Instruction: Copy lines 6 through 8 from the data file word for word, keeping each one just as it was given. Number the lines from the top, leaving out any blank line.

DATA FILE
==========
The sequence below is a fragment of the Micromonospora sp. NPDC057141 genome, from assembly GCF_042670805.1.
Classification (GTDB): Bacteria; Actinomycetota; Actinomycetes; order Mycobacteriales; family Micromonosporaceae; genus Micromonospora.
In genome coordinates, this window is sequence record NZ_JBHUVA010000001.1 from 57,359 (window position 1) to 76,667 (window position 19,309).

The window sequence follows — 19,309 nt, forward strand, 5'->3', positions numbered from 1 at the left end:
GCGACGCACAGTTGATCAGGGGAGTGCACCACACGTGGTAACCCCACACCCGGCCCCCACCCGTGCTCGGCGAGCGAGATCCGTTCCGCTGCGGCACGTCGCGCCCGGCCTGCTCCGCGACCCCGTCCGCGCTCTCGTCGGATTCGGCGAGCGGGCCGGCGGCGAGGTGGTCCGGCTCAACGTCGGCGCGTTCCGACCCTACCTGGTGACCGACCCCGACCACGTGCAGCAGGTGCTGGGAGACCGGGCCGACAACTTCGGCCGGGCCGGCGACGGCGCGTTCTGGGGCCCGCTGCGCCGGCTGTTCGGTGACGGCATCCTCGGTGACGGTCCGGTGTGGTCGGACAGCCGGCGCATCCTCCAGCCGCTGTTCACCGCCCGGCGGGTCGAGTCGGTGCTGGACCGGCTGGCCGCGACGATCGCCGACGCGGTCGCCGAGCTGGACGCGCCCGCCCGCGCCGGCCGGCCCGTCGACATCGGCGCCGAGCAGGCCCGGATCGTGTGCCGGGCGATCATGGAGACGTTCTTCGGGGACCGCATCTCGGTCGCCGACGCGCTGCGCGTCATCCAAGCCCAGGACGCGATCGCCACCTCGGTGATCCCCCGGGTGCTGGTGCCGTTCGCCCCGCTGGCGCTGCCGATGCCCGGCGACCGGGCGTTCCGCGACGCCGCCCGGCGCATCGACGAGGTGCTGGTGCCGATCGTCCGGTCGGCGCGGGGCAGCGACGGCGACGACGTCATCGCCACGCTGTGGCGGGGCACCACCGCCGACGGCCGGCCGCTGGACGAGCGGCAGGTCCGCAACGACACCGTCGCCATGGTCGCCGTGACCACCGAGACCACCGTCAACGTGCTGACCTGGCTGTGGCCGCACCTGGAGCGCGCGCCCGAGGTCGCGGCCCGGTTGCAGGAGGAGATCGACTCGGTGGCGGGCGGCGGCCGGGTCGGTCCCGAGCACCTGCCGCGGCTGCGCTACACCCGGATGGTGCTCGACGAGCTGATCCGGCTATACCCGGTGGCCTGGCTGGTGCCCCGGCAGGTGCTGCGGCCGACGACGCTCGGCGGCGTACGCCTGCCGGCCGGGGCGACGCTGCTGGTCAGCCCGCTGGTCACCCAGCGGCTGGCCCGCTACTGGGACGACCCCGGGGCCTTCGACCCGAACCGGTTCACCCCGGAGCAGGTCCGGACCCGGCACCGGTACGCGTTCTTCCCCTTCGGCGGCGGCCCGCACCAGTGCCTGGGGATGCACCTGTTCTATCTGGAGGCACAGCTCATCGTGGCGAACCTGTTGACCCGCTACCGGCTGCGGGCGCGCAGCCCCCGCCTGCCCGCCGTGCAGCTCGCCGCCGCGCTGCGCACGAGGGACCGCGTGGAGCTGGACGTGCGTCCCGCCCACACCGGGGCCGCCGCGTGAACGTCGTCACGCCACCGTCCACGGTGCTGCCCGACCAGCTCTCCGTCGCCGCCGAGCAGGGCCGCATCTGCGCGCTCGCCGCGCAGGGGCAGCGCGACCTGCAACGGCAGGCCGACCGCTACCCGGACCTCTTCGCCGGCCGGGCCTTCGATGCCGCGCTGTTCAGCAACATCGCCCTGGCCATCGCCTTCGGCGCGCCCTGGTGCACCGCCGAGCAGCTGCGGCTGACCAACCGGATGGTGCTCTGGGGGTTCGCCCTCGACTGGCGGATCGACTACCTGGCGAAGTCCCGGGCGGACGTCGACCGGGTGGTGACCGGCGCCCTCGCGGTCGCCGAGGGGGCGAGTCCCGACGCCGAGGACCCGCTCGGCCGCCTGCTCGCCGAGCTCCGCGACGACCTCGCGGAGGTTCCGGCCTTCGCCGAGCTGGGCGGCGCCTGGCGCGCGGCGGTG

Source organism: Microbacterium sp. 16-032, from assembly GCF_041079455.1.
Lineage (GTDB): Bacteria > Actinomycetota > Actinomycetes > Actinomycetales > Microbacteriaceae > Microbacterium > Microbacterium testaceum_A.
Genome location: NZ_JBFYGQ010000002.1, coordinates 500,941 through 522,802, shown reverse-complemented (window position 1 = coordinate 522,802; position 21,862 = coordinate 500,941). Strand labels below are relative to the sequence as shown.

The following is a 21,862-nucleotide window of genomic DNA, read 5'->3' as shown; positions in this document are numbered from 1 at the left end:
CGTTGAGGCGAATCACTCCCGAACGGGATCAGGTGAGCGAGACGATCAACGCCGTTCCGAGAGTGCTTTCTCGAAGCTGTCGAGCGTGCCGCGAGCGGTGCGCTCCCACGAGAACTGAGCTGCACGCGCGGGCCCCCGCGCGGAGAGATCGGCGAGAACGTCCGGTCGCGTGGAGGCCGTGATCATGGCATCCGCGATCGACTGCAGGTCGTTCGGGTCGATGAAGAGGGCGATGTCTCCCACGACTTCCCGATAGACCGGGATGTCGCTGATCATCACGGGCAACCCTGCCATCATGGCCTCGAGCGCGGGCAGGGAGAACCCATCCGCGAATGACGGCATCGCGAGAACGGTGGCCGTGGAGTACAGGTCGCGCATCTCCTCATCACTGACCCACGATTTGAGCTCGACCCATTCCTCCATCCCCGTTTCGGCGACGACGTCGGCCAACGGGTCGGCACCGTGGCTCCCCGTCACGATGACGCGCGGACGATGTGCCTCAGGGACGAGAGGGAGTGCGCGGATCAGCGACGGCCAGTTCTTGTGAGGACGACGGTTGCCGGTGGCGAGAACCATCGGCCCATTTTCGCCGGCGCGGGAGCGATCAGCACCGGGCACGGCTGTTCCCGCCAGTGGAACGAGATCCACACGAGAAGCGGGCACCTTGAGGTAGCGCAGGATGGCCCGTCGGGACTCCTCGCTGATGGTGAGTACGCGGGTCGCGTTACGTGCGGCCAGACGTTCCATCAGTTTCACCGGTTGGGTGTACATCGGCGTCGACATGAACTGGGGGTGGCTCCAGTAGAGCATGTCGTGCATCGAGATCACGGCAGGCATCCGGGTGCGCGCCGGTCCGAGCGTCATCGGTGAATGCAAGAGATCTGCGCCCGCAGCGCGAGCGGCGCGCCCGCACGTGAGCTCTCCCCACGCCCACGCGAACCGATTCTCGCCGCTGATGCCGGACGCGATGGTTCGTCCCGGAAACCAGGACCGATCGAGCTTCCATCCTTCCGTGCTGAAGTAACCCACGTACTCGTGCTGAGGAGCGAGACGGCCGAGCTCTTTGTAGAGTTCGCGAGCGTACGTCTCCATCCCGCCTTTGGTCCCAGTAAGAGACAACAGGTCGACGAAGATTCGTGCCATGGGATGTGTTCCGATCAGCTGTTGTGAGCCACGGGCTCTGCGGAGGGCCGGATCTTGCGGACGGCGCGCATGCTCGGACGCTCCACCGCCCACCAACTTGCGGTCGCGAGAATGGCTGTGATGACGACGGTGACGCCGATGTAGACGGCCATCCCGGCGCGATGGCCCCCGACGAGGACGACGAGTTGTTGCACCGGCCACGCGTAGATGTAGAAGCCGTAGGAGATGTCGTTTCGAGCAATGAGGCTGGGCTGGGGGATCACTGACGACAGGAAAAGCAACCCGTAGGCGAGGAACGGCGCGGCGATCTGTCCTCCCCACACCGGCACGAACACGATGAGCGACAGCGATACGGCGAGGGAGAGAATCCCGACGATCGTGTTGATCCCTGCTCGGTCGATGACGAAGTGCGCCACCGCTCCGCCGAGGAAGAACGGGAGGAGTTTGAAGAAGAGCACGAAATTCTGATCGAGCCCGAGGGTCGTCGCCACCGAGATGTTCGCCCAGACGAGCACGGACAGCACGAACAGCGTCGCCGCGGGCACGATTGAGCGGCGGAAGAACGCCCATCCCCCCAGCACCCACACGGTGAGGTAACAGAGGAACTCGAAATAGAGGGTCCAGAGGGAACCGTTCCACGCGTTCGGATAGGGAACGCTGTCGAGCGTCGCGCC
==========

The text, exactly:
Source organism: Microbacterium sp. 16-032, from assembly GCF_041079455.1.
Lineage (GTDB): Bacteria > Actinomycetota > Actinomycetes > Actinomycetales > Microbacteriaceae > Microbacterium > Microbacterium testaceum_A.
Genome location: NZ_JBFYGQ010000002.1, coordinates 500,941 through 522,802, shown reverse-complemented (window position 1 = coordinate 522,802; position 21,862 = coordinate 500,941). Strand labels below are relative to the sequence as shown.